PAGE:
“It’s such a privilege to have these hardworking models put their trust in me to manage and represent them. To have them on board means upholding a certain standard for this agency, and for that, I’m eternally grateful and thankful,” he adds.
Since the lockdown was implemented in March, a significant number of photoshoots, runway shows, presentations, or any gigs that is a collective production are virtually impossible to conceive. On top of that, an industry with existing underlying problems has now been hit with a financial crisis.
Ayyman explains: “With the decline of sales for all businesses, many brands have suspended advertising and have turned to social media influencers. This has affected fashion models because it’s usually their role to market these brands.
“TMLKL copes with the struggle to stay afloat by having our models to carry out the photoshoots themselves, with art direction including references and moodboards provided by the client, otherwise, the models were given full creative freedom to self-produce the content. The chain of interactions is all online and is almost 100% productive and efficient.
“We’ve also created model awareness by doing crossover promotion between the agency and the brands by going online with Instagram Live sessions,” he adds.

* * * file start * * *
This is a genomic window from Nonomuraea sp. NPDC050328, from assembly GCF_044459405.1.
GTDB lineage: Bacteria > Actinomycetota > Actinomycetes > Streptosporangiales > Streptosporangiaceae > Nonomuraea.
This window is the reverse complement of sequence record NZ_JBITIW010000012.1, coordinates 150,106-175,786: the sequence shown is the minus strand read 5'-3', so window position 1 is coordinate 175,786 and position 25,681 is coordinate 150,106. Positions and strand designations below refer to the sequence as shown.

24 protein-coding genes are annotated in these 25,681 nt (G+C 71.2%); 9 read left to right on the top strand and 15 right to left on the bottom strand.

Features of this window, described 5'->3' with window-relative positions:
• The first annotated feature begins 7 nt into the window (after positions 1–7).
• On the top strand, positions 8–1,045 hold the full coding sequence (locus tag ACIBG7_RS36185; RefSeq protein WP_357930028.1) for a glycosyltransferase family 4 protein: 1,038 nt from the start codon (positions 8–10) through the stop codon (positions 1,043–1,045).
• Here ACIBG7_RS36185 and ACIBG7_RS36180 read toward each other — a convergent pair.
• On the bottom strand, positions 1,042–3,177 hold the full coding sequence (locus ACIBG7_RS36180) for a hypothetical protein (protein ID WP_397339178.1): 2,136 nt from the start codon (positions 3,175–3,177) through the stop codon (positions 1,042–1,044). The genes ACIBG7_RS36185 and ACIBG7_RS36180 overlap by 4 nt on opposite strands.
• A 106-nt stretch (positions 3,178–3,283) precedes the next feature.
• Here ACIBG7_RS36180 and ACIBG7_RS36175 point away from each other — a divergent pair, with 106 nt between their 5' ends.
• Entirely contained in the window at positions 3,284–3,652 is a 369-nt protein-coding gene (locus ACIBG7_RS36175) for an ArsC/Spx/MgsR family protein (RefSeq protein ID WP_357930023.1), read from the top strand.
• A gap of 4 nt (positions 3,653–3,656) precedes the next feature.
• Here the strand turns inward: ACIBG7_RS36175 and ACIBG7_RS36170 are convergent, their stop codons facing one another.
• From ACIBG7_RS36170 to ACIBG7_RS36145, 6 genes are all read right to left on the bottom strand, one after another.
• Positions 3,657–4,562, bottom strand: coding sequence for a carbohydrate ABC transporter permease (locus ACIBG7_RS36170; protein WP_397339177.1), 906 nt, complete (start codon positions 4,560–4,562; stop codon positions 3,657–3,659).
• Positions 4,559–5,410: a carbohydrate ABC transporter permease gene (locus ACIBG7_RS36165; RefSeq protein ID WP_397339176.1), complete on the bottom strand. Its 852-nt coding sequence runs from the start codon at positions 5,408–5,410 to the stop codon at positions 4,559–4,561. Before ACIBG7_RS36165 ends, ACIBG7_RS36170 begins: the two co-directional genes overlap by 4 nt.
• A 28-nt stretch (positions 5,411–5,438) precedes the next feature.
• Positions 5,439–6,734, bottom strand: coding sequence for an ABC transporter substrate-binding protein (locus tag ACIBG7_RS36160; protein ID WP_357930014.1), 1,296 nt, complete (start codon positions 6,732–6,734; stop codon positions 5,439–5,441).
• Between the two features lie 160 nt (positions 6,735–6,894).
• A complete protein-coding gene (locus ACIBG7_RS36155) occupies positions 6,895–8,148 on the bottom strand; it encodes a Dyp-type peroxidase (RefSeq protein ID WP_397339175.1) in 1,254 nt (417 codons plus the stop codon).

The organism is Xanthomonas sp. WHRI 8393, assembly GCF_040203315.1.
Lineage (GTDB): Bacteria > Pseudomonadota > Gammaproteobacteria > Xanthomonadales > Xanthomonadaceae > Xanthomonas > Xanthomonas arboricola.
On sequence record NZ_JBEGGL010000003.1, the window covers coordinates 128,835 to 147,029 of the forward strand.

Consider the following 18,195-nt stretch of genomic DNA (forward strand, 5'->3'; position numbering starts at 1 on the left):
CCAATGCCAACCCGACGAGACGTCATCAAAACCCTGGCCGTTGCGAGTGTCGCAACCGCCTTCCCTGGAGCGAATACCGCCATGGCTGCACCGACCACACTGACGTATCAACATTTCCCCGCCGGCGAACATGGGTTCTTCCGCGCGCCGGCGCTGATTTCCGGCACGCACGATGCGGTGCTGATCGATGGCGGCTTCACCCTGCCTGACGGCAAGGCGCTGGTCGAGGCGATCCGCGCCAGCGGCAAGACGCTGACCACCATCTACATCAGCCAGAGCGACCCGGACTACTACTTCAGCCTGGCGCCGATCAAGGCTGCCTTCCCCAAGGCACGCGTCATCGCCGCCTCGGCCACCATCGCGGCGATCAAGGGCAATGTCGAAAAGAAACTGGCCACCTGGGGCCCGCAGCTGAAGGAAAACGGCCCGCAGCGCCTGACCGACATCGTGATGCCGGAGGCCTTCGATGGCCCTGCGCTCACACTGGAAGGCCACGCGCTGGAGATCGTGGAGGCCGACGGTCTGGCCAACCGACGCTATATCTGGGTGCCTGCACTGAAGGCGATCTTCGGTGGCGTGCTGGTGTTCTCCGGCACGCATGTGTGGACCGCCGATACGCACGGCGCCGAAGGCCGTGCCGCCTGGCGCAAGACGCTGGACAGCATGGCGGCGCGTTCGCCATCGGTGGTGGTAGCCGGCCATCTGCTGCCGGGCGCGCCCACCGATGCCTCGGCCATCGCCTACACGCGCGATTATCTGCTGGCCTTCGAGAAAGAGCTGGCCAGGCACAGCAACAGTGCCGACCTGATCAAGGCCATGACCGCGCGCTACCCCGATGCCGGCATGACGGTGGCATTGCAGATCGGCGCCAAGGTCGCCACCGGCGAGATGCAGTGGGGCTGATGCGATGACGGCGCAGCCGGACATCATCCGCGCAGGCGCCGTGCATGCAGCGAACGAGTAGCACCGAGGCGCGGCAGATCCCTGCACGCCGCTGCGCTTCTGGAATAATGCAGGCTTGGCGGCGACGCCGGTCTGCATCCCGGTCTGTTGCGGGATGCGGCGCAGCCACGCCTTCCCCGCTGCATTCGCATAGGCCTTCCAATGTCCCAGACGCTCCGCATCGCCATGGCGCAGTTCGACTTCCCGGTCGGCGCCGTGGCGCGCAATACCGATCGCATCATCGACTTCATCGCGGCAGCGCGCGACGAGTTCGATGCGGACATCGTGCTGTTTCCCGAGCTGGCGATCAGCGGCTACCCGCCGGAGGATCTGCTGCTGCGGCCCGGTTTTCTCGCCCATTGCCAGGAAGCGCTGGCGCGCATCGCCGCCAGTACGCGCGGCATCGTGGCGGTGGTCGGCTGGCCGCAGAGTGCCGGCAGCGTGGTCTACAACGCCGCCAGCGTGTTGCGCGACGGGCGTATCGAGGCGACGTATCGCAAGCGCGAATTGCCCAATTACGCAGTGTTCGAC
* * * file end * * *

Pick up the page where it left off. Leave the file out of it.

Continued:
A model’s role may have shrunk, but at the same time, it has expanded beyond its status quo to be ever more so versatile, further amplifying the whole idea of ‘models-as-influencers’ domain.
In the wake of great precarity, digital tools like Instagram is the way to go. It opens up new and unique opportunities for the models to expand their following base while tapping into the clients’ fan base for a wider digital reach.
Ayyman says: “The job spectrum of a model has vastly changed. Gone are the days where the model is expected to only pose for photoshoots and walk the runway. They’re more than just a pretty face, it’s the personality behind it that makes people want more.
“Yes, these models are beautiful, but what are their core beliefs? In what way are you different, or as pleasing as it sounds, the same just like the rest of us?”
As the world slowly emerges from the pandemic induced lockdown, business operations have also started to resume: “Recently we’ve started to take on photoshoots in studios because realistically speaking, the agency still needs to sustain itself and support the livelihood of the models. However, we’ve got a strict guideline of no more than a five-person team while adhering to the standard operating procedure in place.
“I believe the pandemic could change a few aspects of a modelling agency. Clients would probably fully utilise social media technology for garment fittings and photoshoots, possibly through FaceTime and Zoom calls. The same could be said for the ‘new normal’ of having digital fashion shows through livestream. “At the end of this, models will still have jobs because nothing can quite beat fashion models flaunting the clothes. Clothes tend to speak louder when it’s on a model than on a mannequin.”